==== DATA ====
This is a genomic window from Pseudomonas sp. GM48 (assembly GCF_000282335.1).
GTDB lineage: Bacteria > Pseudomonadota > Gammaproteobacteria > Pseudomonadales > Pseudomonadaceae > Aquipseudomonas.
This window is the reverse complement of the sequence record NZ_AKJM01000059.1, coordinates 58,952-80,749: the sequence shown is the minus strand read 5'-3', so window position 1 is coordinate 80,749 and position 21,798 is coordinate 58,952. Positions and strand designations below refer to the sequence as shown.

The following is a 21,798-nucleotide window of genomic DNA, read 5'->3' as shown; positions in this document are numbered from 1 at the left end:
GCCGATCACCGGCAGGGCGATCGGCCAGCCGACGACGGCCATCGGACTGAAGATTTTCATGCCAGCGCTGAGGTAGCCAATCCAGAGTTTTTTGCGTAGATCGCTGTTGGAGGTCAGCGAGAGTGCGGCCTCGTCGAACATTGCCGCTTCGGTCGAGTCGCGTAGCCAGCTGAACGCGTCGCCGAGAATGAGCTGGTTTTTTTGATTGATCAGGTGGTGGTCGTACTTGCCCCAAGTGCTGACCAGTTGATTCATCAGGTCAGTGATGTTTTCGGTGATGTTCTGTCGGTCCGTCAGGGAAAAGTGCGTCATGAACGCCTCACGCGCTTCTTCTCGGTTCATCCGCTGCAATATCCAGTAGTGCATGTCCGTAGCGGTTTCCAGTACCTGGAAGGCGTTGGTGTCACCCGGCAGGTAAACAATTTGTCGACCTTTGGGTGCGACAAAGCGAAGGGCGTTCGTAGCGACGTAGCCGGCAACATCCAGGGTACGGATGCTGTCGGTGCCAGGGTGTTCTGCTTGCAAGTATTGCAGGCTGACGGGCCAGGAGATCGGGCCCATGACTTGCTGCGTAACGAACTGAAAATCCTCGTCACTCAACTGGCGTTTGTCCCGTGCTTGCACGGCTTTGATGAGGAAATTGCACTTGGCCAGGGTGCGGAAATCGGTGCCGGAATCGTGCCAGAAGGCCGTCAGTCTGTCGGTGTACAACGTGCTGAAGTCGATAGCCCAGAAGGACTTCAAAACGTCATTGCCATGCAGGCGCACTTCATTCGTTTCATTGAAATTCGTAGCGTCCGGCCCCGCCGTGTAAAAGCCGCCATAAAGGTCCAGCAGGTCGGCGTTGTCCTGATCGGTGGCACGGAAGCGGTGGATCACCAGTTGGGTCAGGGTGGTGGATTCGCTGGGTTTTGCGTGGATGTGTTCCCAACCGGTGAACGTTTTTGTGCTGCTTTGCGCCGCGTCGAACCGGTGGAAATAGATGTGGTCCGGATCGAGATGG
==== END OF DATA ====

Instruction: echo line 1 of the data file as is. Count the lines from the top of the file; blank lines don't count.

This is a genomic window from Pseudomonas sp. GM48 (assembly GCF_000282335.1).